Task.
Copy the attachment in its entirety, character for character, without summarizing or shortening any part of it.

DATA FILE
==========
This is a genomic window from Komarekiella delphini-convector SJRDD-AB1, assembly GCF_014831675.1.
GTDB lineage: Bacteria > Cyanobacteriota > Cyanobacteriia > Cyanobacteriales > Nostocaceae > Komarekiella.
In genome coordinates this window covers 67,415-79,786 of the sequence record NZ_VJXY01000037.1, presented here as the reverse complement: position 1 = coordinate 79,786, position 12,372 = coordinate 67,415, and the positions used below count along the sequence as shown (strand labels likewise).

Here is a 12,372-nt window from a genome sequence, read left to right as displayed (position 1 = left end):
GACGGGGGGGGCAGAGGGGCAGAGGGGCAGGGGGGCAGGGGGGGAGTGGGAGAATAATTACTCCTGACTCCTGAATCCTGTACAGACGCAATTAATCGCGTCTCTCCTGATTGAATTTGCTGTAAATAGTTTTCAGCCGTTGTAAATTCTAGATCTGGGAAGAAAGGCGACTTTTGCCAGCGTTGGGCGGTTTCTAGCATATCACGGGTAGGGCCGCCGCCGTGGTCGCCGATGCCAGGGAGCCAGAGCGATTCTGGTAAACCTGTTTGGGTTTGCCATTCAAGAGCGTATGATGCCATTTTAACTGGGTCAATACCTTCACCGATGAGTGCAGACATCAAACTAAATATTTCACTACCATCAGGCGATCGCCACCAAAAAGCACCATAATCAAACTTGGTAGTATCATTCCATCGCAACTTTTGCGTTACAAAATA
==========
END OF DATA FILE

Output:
This is a genomic window from Komarekiella delphini-convector SJRDD-AB1, assembly GCF_014831675.1.
GTDB lineage: Bacteria > Cyanobacteriota > Cyanobacteriia > Cyanobacteriales > Nostocaceae > Komarekiella.
In genome coordinates this window covers 67,415-79,786 of the sequence record NZ_VJXY01000037.1, presented here as the reverse complement: position 1 = coordinate 79,786, position 12,372 = coordinate 67,415, and the positions used below count along the sequence as shown (strand labels likewise).

Here is a 12,372-nt window from a genome sequence, read left to right as displayed (position 1 = left end):
GACGGGGGGGGCAGAGGGGCAGAGGGGCAGGGGGGCAGGGGGGGAGTGGGAGAATAATTACTCCTGACTCCTGAATCCTGTACAGACGCAATTAATCGCGTCTCTCCTGATTGAATTTGCTGTAAATAGTTTTCAGCCGTTGTAAATTCTAGATCTGGGAAGAAAGGCGACTTTTGCCAGCGTTGGGCGGTTTCTAGCATATCACGGGTAGGGCCGCCGCCGTGGTCGCCGATGCCAGGGAGCCAGAGCGATTCTGGTAAACCTGTTTGGGTTTGCCATTCAAGAGCGTATGATGCCATTTTAACTGGGTCAATACCTTCACCGATGAGTGCAGACATCAAACTAAATATTTCACTACCATCAGGCGATCGCCACCAAAAAGCACCATAATCAAACTTGGTAGTATCATTCCATCGCAACTTTTGCGTTACAAAATA